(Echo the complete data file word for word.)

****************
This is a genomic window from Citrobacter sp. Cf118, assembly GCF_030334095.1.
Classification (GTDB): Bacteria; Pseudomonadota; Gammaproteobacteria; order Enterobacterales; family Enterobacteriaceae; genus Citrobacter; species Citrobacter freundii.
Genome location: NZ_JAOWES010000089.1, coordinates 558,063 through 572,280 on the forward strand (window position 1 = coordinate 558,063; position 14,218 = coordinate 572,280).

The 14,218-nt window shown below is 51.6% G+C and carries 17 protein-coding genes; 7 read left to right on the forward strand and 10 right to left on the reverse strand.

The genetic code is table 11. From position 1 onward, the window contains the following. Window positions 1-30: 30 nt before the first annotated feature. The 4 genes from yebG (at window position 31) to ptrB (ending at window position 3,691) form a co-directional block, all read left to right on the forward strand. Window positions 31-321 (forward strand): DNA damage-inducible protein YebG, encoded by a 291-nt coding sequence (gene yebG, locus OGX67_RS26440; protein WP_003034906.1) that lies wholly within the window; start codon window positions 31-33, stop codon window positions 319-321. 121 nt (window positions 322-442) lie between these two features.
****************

This is a genomic window from Citrobacter sp. Cf118, assembly GCF_030334095.1.
Classification (GTDB): Bacteria; Pseudomonadota; Gammaproteobacteria; order Enterobacterales; family Enterobacteriaceae; genus Citrobacter; species Citrobacter freundii.
Genome location: NZ_JAOWES010000089.1, coordinates 558,063 through 572,280 on the forward strand (window position 1 = coordinate 558,063; position 14,218 = coordinate 572,280).

The 14,218-nt window shown below is 51.6% G+C and carries 17 protein-coding genes; 7 read left to right on the forward strand and 10 right to left on the reverse strand.

The genetic code is table 11. From position 1 onward, the window contains the following. Window positions 1-30: 30 nt before the first annotated feature. The 4 genes from yebG (at window position 31) to ptrB (ending at window position 3,691) form a co-directional block, all read left to right on the forward strand. Window positions 31-321 (forward strand): DNA damage-inducible protein YebG, encoded by a 291-nt coding sequence (gene yebG, locus OGX67_RS26440; protein WP_003034906.1) that lies wholly within the window; start codon window positions 31-33, stop codon window positions 319-321. 121 nt (window positions 322-442) lie between these two features.